On September 4 of this year, a settlement was reached in a lawsuit brought against YouTube by the state of New York and the Federal Trade Commission (FTC), which required the goliath video sharing platform to pony up $170 million for violating the Children’s Online Privacy Protection Act of 1998 (COPPA). The settlement not only resulted in the fine, but a slew of new rules that YouTube, and therefore YouTube kids content creators, must comply with. Now, in a brief video, YouTube has outlined the new rules, and they are infuriating YouTubers, especially those who produce videos aimed at children.
The brief video announcing the new changes that will affect YouTubers making kids content.
After the settlement, numerous YouTubers started pumping out videos decrying it, declaring the new rules to be a major, perhaps fatal, blow to people who create kids content on the platform for a living. The YouTubers’ complaints were mostly focused on the fact that the terms of the settlement called for YouTube to stop collecting data on, and aiming targeted ads at, child viewers (children defined as anyone below the age of 13), which would necessarily mean a decrease in many of their channels’ revenue. And while the YouTubers themselves didn’t have much clarification as to what the new rules would be, thanks to the above video, they now do. Kind of.
First off, one unquestionable result of YouTube’s changes to its kids content policies is a sizable loss of revenue for most, if not all, of the people making content aimed at children. Because YouTube is no longer allowed to target ads at children based on data collected from them (specifically “cookies” that track their history of online activity), YouTube channels that have kids videos as their bread and butter will take a serious hit—targeted ads based on data collected by YouTube pay more to content creators versus general ads that are not targeted. Which means anybody who marks their content as aimed at kids—a mandatory decision that will need to be made before posting videos—will almost certainly make less money than they did prior to the changes.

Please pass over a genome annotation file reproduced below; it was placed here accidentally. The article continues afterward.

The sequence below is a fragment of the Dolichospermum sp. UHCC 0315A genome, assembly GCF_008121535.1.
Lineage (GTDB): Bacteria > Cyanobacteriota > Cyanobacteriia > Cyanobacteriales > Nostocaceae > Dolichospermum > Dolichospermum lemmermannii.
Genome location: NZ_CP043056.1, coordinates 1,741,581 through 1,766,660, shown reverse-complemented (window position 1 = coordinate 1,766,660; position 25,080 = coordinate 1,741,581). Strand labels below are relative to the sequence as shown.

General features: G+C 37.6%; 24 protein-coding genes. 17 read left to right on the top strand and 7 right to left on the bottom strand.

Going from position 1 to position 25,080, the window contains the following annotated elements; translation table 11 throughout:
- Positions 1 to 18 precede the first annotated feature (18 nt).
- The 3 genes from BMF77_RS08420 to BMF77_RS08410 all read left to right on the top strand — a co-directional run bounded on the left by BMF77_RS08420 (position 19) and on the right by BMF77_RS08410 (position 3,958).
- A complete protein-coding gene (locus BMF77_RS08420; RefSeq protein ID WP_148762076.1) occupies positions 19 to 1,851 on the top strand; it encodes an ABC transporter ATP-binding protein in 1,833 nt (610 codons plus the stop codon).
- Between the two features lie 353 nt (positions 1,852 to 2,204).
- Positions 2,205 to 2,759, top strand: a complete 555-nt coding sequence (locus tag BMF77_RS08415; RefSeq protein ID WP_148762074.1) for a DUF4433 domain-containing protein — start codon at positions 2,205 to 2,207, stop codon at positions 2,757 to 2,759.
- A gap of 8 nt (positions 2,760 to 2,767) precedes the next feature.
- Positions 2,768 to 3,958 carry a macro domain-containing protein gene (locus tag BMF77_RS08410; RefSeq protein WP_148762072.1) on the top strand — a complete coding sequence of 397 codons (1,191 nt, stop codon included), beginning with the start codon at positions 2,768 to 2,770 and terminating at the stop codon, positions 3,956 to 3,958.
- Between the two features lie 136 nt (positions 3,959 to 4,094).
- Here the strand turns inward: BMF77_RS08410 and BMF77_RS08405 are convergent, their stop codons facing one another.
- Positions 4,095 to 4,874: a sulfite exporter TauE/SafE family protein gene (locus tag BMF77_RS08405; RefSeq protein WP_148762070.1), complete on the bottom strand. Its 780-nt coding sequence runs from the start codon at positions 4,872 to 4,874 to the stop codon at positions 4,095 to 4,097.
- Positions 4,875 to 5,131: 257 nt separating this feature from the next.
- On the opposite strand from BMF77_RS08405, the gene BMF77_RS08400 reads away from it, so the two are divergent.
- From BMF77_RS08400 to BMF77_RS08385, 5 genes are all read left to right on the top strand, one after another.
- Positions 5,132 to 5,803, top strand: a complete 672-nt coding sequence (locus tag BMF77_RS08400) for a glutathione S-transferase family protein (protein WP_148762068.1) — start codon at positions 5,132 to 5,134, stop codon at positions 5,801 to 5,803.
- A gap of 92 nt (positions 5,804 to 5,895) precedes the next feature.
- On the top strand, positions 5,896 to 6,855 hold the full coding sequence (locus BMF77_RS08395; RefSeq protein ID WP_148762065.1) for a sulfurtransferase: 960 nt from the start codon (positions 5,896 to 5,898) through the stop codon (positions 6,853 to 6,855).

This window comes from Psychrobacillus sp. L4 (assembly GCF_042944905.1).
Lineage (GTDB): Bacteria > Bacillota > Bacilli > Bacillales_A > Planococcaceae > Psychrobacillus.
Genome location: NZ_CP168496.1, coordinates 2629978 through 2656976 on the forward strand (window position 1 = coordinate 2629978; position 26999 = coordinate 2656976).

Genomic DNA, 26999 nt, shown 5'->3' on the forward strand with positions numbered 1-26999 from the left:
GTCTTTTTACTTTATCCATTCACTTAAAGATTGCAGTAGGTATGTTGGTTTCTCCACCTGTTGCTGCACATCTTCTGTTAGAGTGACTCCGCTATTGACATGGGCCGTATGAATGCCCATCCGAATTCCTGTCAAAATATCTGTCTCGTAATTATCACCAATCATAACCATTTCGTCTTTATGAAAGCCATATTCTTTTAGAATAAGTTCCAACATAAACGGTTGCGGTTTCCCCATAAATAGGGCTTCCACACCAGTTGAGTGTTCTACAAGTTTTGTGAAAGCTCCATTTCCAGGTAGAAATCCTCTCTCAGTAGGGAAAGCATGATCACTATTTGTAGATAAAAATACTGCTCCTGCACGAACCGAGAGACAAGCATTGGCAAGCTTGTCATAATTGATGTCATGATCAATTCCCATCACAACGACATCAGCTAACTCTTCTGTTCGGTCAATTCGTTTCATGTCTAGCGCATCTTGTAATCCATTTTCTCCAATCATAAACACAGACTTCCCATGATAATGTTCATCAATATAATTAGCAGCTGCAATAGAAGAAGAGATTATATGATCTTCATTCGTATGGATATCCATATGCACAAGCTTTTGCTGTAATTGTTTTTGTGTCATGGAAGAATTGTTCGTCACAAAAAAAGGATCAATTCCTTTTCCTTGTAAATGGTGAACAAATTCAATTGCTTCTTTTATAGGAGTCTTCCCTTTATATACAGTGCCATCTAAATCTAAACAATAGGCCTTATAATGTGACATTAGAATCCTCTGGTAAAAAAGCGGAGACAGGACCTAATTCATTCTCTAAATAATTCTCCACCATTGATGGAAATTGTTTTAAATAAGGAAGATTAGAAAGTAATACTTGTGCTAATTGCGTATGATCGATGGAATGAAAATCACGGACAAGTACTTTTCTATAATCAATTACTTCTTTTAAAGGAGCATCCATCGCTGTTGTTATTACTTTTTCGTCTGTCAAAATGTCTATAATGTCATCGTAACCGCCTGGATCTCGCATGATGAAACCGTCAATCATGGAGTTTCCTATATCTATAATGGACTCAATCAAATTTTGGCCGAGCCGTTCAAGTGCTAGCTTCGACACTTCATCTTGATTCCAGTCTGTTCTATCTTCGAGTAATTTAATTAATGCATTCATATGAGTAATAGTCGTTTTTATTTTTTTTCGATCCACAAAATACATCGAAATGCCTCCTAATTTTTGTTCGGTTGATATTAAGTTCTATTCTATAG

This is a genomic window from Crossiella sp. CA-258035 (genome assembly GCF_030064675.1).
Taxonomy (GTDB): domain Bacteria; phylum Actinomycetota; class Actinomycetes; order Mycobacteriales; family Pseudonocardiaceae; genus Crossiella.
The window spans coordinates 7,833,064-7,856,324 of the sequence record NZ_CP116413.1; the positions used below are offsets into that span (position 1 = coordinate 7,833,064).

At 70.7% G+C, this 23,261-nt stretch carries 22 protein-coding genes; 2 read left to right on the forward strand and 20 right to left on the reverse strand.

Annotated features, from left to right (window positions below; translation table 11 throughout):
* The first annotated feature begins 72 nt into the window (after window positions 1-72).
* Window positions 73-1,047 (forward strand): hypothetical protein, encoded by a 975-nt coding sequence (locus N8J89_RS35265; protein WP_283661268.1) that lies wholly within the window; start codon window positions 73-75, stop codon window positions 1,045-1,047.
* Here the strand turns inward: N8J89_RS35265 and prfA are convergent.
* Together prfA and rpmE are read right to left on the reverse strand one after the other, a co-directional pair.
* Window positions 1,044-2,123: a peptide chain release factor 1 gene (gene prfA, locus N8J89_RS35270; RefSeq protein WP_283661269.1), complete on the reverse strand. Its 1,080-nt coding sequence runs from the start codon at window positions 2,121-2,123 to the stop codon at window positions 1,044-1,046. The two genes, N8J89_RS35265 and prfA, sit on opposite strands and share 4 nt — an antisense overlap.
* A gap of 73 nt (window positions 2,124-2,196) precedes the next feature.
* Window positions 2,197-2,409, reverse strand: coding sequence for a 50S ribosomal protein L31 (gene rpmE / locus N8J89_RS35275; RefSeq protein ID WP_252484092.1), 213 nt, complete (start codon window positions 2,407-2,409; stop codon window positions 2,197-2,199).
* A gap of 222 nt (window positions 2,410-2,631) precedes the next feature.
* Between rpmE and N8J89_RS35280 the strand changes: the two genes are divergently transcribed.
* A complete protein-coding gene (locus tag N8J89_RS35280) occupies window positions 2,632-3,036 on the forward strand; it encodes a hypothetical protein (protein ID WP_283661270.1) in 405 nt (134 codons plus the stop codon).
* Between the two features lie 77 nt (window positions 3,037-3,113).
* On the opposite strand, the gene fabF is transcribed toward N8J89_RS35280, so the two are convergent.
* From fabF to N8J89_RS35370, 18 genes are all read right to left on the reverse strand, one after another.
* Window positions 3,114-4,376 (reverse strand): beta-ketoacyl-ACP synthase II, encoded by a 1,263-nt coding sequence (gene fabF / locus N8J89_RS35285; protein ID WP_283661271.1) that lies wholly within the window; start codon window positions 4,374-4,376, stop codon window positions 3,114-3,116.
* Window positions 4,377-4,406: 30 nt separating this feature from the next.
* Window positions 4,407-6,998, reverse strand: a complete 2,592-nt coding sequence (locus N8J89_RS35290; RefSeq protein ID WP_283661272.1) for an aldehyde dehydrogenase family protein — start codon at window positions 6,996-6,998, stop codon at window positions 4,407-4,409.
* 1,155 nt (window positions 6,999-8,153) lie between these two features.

A video from the FTC announcement of the September 4 settlement with YouTube.
On top of an inability to show targeted ads, YouTube videos aimed at child audiences will also be hamstrung by a bevy of other adjustments that will make the mass sharing of that type of video much less likely. The video explaining the changes (top) notes that videos aimed at kids will no longer have as options features including comments, info cards, and end screens; channels producing kids content will also have stories, the community tab, the notification bell, and the ability for viewers to add videos to watchlist or save to playlist, disabled.
Beyond that, many of the changes that have been announced by YouTube imply subjective guidelines that will likely make consistent compliance from YouTubers difficult. For example, it seems unclear what exactly constitutes content aimed at kids. This is especially true of gaming videos, which could be considered kid-targeted, or just aimed at a general audience with kids making up a significant portion of the viewers (think Minecraft). YouTube says that it’s going to deploy machine learning algorithms to help decipher which videos are aimed at kids, but this will likely, in part, only further confuse matters—many of the decisions made by the algorithms will likely be questionable or even blatantly wrong, and YouTubers will lose out on revenue before incorrect judgements by the algorithms can be rectified.